National News Brief Wednesday, March 11

Ports of Auckland could be privatised; Government ditches green schemes; police investigation of Bain murders under scrutiny; agricultural "super-university" proposed; Auckland and Wellington now cheaper to live in; national cycleway gets the tick

It has been suggested that the country's largest port be sold into private ownership, reports the Herald. In the latest half-year results Ports of Auckland suffered a 26 percent drop in profit to $9.3 million, and the board deferred payment of an interim dividend to Auckland Regional Holdings. Executive salaries have been frozen, and managing director Jens Madsen hinted at possible job losses among the company's 600 staff.

Green schemes are among the latest casualties in the Government's cost-cutting drive. The Environment Ministry said it was ditching the Labour government's goal of a "carbon neutral" public service and other green projects, including one to help householders save energy, reports the Dominion Post. Twenty jobs will be lost and $13 million saved.

The police investigation into the murder of the Bain family in 1994 has come under intense scrutiny in the early days of David Bain's retrial, reports the Press. It emerged yesterday that the police had heard as early as the second day of the original inquiry from two sources that David Bain's 18-year-old sister Laniet had been accusing her father Robin Bain of incest. James Doyle, the officer effectively in charge of the case in 1994, said he could see no motive for Robin Bain to have killed his family.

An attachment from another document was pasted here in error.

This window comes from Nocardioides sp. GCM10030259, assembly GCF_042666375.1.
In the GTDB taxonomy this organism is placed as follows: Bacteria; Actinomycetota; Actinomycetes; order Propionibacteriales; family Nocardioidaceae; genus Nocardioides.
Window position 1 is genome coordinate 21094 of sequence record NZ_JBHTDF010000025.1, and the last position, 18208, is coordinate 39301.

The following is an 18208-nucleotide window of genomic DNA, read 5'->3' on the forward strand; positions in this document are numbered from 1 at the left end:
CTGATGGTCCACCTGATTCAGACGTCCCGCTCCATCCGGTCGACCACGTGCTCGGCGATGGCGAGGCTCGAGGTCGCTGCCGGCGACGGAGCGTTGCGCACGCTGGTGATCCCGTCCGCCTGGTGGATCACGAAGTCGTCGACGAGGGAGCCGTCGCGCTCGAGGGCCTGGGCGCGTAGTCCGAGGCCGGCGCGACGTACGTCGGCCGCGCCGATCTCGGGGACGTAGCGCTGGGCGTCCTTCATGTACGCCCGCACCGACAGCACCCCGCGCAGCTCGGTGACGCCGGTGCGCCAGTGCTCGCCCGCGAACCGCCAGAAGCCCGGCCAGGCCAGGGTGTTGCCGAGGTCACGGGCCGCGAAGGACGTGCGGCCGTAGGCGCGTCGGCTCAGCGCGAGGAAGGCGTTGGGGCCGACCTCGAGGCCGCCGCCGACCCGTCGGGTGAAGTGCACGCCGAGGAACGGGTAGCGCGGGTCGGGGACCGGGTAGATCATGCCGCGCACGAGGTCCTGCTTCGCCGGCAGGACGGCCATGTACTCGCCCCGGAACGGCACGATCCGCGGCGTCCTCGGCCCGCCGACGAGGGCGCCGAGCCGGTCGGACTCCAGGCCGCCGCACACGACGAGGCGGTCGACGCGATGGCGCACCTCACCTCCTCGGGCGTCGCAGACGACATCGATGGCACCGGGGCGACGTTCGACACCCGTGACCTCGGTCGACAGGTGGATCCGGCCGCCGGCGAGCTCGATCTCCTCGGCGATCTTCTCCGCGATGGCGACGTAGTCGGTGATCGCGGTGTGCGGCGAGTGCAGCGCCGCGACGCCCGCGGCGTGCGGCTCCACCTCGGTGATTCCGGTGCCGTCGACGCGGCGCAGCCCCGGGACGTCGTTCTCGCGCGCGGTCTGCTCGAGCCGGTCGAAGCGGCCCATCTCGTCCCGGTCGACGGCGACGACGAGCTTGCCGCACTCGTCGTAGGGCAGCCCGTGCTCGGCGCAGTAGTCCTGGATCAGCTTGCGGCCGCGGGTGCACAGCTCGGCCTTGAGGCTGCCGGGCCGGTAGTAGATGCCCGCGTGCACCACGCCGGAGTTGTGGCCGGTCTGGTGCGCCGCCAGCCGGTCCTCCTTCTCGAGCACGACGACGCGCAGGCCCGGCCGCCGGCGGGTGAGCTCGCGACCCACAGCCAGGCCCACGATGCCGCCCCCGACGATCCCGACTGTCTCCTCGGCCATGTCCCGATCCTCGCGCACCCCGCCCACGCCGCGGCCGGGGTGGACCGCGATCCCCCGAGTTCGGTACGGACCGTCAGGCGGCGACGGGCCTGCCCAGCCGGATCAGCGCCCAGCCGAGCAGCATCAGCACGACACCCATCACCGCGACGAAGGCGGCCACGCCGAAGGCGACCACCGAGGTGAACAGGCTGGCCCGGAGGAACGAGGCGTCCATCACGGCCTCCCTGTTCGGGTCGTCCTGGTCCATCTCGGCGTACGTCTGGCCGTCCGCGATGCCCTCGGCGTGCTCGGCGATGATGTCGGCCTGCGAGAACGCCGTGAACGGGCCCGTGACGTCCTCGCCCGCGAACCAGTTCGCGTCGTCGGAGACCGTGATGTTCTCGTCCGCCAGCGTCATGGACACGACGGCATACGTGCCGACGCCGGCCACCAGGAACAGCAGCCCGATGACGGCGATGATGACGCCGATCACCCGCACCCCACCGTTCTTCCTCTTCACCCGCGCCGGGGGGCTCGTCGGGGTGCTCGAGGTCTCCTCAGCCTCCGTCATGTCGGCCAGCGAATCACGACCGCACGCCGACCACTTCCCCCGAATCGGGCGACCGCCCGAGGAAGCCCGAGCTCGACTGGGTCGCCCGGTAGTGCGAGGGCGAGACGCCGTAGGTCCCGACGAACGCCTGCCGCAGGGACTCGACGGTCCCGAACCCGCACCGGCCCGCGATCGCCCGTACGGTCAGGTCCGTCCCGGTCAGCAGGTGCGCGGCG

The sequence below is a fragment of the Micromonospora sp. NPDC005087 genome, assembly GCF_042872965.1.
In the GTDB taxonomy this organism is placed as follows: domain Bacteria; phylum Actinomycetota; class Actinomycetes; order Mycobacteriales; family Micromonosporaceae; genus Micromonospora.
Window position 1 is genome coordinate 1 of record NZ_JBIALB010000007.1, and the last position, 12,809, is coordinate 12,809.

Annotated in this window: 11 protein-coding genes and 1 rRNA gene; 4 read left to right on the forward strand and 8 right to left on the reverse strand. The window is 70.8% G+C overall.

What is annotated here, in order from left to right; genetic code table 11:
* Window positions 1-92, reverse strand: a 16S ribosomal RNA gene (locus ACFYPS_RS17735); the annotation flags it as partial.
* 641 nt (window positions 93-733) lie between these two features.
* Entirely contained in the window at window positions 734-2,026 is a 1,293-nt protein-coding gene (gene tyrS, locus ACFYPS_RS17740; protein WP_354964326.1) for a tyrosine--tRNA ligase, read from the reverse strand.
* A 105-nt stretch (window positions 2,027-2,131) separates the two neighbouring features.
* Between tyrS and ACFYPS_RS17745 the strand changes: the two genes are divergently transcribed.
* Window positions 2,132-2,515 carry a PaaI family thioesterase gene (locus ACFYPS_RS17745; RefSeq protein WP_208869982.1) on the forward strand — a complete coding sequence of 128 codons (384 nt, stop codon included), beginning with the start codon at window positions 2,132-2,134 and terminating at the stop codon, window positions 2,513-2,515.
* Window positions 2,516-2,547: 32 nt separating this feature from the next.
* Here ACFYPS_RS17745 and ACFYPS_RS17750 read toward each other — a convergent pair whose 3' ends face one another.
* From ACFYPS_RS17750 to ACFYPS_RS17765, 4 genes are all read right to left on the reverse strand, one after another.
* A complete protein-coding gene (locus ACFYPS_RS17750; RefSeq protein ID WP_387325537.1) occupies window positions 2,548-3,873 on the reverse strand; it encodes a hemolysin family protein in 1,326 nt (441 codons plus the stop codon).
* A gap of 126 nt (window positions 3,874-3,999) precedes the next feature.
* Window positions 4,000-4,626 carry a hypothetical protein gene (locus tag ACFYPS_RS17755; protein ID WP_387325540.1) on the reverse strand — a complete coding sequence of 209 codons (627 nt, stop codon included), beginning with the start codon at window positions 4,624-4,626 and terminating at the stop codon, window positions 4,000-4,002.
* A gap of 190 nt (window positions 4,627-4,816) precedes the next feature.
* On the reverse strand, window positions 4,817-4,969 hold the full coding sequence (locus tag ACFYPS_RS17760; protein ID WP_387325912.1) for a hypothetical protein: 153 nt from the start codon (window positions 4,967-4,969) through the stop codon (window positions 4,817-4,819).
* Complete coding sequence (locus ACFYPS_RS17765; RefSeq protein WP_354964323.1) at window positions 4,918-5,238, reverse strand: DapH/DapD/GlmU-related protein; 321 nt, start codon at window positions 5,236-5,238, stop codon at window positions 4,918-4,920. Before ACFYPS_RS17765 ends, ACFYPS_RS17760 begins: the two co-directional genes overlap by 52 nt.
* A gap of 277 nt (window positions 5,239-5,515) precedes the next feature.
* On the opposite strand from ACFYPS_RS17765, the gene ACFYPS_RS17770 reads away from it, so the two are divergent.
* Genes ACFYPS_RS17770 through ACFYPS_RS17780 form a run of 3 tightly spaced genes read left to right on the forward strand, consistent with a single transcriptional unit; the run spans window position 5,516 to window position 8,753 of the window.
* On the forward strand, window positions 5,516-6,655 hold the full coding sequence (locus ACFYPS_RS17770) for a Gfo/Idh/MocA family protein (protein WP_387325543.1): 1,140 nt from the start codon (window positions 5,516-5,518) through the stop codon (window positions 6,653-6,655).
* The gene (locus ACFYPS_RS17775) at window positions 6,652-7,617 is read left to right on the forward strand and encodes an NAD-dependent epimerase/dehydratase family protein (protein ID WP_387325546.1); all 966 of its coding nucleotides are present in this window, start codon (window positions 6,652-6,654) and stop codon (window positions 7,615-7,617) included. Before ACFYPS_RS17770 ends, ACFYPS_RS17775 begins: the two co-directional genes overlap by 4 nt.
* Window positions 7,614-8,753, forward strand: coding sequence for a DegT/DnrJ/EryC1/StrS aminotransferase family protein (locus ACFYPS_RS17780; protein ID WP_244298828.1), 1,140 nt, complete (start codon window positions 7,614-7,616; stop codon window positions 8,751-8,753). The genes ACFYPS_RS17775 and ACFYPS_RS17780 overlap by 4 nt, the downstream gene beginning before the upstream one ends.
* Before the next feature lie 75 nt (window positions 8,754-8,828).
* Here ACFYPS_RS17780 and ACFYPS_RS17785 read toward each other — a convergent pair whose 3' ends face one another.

AgResearch and Lincoln University are considering merging to form an agricultural "super-university" to rival the world's top five. The new university would have combined assets of about $485 million and annual revenue of $230m and could come into being as early as July, reports the Press. AgResearch and Lincoln say it would have the potential to add $1 billion to New Zealand's economy every year.

Some good news at last--the global recession has made Auckland and Wellington more affordable places to live. The Economist Magazine Worldwide Cost of Living Survey shows Auckland dropped 29 places in the past five months, making it the 78th most expensive city, reports the Herald. Wellington now shares the 80th spot (down from 55th) with the Chinese city of Qingdao.

A 3000km cycleway, one of the ideas pitched at last month's Jobs Summit, has been picked up by John Key. The Prime Minister described the idea as "a serious initiative" and said it would be paved with concrete and stretch from Kaitaia to Bluff, reports the Herald.